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TPD Chief Tells State Lawmakers He's Working on Better Use-of-Force Reviews

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Tulsa’s top cop told state lawmakers on Thursday the department is working to improve its reviews of officers’ uses of force.

Chief Wendell Franklin said during an all-day interim study on race relations that TPD is training officers to serve on a use of force committee and discussing a separate method to review police shootings with Tulsa County Sheriff Vic Regalado and the state attorney general’s office.

Franklin said there may be a way for citizens to be involved with those boards, but it’s unlikely they will play active roles.

"I want to make sure things are done right. It’s like our medical doctors don’t have … citizens sitting on boards that are not educated in the aspect of whatever part of medical procedures that they’re involved in. They don’t get to sit at the table and be involved in that," Franklin said.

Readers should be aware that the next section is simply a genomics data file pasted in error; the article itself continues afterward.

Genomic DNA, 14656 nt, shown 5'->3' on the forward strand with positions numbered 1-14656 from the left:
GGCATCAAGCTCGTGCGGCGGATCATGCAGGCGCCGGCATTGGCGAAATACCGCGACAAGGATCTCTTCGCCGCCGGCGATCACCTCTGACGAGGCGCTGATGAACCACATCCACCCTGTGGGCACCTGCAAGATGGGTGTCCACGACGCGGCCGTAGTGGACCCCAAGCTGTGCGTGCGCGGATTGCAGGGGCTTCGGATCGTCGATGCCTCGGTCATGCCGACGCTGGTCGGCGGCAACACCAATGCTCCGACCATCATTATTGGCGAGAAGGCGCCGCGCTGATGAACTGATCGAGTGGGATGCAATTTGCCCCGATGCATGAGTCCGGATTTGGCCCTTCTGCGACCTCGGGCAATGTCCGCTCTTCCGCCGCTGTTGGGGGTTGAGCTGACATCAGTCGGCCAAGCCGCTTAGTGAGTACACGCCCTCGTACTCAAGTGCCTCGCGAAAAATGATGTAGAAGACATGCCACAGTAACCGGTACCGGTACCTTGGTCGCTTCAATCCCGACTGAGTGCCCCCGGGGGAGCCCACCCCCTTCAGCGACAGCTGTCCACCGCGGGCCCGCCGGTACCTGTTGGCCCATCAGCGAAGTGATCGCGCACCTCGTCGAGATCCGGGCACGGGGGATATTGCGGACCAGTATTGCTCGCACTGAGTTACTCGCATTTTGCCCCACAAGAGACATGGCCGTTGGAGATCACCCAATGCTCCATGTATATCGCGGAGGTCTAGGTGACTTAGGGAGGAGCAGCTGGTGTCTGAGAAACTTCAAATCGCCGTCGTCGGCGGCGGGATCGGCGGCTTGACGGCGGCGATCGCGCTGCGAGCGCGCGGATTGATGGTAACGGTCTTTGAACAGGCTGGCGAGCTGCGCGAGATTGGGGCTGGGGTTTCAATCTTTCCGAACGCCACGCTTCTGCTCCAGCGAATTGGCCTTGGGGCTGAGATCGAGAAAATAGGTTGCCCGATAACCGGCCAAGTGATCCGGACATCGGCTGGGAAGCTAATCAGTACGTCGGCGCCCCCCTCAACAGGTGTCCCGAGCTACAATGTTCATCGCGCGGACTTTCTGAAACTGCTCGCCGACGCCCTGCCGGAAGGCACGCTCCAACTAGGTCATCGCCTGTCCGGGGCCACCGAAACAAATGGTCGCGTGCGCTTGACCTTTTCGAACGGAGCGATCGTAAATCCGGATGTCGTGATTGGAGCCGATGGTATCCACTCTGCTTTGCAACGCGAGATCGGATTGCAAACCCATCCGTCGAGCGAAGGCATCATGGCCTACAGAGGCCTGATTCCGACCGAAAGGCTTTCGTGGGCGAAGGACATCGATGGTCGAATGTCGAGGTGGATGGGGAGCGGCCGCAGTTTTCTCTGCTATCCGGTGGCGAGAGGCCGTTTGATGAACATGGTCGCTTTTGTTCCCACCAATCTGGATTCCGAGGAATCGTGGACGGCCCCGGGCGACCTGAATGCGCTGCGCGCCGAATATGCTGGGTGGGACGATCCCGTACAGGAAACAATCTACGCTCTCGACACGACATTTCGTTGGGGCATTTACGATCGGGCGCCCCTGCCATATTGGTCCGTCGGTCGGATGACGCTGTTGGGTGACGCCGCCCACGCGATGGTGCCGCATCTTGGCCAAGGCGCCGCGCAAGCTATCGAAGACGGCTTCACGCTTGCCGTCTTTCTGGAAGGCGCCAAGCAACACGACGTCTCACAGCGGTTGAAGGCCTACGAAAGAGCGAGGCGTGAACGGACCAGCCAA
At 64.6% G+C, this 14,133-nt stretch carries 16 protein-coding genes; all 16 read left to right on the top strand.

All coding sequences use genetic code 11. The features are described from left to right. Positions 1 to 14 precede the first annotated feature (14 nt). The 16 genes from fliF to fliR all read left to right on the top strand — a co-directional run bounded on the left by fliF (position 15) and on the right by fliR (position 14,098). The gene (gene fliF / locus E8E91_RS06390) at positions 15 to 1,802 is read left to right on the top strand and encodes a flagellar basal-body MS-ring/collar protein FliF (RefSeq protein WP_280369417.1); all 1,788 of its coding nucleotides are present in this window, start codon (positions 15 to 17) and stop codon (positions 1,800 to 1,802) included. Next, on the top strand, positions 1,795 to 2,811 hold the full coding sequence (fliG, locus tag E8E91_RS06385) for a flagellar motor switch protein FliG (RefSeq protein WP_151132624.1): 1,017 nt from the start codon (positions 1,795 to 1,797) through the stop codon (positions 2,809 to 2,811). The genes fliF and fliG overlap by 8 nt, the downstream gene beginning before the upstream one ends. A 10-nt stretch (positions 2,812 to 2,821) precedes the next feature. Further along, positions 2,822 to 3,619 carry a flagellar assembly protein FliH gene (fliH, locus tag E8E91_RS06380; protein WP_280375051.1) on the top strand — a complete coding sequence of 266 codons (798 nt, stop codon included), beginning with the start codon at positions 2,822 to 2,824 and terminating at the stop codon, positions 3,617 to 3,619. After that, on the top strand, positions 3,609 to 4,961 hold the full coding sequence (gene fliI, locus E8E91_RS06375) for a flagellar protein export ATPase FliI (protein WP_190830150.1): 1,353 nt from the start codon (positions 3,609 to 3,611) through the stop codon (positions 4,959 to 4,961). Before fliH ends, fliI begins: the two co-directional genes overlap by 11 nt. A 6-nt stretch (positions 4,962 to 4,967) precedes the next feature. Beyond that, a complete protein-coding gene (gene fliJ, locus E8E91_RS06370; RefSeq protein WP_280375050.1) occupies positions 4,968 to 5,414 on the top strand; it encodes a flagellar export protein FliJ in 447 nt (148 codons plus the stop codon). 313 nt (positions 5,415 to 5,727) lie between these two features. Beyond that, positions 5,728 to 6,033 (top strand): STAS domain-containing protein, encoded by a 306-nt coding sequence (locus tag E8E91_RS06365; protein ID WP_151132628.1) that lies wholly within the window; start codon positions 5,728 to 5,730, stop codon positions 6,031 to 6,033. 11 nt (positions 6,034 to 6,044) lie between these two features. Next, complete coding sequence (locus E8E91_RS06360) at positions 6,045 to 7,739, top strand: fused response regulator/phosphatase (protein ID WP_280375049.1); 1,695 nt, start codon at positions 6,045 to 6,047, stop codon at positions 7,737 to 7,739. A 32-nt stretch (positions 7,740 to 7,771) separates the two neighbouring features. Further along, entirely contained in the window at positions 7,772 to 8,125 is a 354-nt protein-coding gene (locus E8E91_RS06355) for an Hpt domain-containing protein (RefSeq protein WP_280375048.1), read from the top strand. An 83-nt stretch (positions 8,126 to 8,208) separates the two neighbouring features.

Tulsa Mayor G.T. Bynum has been unsuccessful with efforts to set up an Office of the Independent Monitor to review police internal investigations, partly because of police concerns about an untrained civilian doing that job.

Franklin said he is open to citizens observing the new boards' processes, with some precautions.

"We’d have to do nondisclosures because some of our uses of force end in litigation, and there are people out there that want to be involved internally in the process for no other reason than to gain some type of financial benefit," Franklin said.

Franklin also told lawmakers TPD will soon begin collecting data on lesser uses of force and has reformed its policy on using K-9 units. Both changes were recommended by a University of Cincinnati study.

Matt Trotter joined KWGS as a reporter in 2013. Before coming to Public Radio Tulsa, he was the investigative producer at KJRH. His freelance work has appeared in the Los Angeles Times and on MSNBC and CNN.
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